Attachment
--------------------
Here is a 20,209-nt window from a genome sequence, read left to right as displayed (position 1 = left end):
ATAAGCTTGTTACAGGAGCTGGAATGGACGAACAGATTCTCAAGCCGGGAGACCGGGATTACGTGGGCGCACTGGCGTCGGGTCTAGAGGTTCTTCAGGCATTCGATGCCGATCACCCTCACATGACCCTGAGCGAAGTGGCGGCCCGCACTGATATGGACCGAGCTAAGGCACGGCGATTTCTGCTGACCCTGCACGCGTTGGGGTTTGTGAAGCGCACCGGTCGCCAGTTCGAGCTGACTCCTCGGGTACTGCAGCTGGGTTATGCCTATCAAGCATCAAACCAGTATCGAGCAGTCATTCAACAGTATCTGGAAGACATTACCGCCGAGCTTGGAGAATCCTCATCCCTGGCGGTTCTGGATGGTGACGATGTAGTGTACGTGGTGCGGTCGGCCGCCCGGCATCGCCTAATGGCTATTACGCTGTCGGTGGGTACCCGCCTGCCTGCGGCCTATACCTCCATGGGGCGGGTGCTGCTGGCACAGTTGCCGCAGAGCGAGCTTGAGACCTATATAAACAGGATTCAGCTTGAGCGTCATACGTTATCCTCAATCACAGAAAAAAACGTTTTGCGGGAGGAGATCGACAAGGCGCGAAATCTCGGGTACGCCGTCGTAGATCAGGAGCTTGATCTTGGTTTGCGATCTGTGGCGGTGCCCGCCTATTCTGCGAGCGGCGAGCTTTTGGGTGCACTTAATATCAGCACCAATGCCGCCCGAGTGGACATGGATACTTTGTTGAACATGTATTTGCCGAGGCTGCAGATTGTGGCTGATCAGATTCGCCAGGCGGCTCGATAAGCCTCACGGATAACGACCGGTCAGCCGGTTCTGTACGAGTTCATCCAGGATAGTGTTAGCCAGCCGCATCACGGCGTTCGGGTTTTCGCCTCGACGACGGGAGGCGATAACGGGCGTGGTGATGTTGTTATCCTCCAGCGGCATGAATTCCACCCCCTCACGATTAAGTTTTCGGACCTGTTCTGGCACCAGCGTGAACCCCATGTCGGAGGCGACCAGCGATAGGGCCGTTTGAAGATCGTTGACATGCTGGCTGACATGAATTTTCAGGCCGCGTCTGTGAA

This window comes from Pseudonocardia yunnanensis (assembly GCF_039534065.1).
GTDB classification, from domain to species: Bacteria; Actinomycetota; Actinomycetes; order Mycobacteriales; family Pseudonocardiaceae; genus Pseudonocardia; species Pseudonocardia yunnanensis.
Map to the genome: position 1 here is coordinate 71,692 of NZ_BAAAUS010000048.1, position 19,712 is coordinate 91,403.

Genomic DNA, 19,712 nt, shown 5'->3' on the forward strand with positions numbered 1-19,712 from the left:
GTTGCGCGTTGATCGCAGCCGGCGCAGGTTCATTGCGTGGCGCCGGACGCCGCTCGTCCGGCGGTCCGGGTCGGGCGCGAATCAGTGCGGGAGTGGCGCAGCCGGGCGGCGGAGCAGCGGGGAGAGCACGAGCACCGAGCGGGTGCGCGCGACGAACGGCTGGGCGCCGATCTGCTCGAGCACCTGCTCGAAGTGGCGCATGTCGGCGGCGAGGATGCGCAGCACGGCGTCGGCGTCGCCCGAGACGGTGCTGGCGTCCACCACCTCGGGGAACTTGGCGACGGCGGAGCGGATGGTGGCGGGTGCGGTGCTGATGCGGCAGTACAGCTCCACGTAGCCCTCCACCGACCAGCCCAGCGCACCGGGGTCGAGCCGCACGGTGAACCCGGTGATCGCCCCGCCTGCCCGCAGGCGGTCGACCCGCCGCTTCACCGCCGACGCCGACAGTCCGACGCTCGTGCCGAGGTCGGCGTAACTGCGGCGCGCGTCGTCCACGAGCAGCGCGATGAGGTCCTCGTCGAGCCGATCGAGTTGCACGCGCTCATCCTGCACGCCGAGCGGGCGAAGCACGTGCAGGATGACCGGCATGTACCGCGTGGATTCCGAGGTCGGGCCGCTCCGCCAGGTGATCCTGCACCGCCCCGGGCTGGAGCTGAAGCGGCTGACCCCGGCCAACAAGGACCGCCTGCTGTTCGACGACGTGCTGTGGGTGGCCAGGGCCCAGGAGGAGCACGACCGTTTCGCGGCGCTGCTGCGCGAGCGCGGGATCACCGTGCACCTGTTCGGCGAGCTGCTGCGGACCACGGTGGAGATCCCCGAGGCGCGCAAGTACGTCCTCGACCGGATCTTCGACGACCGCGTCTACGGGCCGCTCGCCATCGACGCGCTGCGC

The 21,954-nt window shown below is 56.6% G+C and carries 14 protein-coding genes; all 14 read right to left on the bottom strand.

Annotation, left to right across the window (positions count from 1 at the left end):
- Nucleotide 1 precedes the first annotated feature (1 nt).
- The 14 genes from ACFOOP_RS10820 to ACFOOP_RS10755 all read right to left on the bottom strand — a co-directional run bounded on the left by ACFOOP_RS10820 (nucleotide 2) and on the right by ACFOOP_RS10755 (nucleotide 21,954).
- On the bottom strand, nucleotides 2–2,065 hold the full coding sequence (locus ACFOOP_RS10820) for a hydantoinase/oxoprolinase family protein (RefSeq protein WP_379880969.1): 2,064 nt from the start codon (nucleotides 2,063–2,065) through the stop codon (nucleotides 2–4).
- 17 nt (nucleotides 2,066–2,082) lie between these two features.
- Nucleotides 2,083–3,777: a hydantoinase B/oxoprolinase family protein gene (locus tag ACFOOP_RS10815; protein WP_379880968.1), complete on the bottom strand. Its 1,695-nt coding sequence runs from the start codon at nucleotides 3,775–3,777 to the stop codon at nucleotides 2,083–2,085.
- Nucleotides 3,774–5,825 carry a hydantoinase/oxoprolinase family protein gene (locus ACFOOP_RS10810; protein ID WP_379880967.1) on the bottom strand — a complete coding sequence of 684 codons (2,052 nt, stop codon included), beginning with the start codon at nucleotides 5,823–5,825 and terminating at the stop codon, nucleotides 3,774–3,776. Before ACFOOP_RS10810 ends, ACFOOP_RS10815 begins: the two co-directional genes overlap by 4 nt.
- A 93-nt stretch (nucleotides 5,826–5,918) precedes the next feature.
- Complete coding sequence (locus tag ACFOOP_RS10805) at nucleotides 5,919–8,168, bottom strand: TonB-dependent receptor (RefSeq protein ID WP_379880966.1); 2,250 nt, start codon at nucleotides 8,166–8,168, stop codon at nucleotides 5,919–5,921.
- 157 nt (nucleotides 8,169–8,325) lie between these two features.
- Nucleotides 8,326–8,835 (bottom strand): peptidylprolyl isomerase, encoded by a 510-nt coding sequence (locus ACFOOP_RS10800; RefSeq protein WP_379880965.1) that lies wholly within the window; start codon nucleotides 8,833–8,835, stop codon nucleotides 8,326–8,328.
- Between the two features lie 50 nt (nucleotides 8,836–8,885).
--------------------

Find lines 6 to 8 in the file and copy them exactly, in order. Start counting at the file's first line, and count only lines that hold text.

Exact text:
Genomic DNA, 19,712 nt, shown 5'->3' on the forward strand with positions numbered 1-19,712 from the left:
GTTGCGCGTTGATCGCAGCCGGCGCAGGTTCATTGCGTGGCGCCGGACGCCGCTCGTCCGGCGGTCCGGGTCGGGCGCGAATCAGTGCGGGAGTGGCGCAGCCGGGCGGCGGAGCAGCGGGGAGAGCACGAGCACCGAGCGGGTGCGCGCGACGAACGGCTGGGCGCCGATCTGCTCGAGCACCTGCTCGAAGTGGCGCATGTCGGCGGCGAGGATGCGCAGCACGGCGTCGGCGTCGCCCGAGACGGTGCTGGCGTCCACCACCTCGGGGAACTTGGCGACGGCGGAGCGGATGGTGGCGGGTGCGGTGCTGATGCGGCAGTACAGCTCCACGTAGCCCTCCACCGACCAGCCCAGCGCACCGGGGTCGAGCCGCACGGTGAACCCGGTGATCGCCCCGCCTGCCCGCAGGCGGTCGACCCGCCGCTTCACCGCCGACGCCGACAGTCCGACGCTCGTGCCGAGGTCGGCGTAACTGCGGCGCGCGTCGTCCACGAGCAGCGCGATGAGGTCCTCGTCGAGCCGATCGAGTTGCACGCGCTCATCCTGCACGCCGAGCGGGCGAAGCACGTGCAGGATGACCGGCATGTACCGCGTGGATTCCGAGGTCGGGCCGCTCCGCCAGGTGATCCTGCACCGCCCCGGGCTGGAGCTGAAGCGGCTGACCCCGGCCAACAAGGACCGCCTGCTGTTCGACGACGTGCTGTGGGTGGCCAGGGCCCAGGAGGAGCACGACCGTTTCGCGGCGCTGCTGCGCGAGCGCGGGATCACCGTGCACCTGTTCGGCGAGCTGCTGCGGACCACGGTGGAGATCCCCGAGGCGCGCAAGTACGTCCTCGACCGGATCTTCGACGACCGCGTCTACGGGCCGCTCGCCATCGACGCGCTGCGC

The 21,954-nt window shown below is 56.6% G+C and carries 14 protein-coding genes; all 14 read right to left on the bottom strand.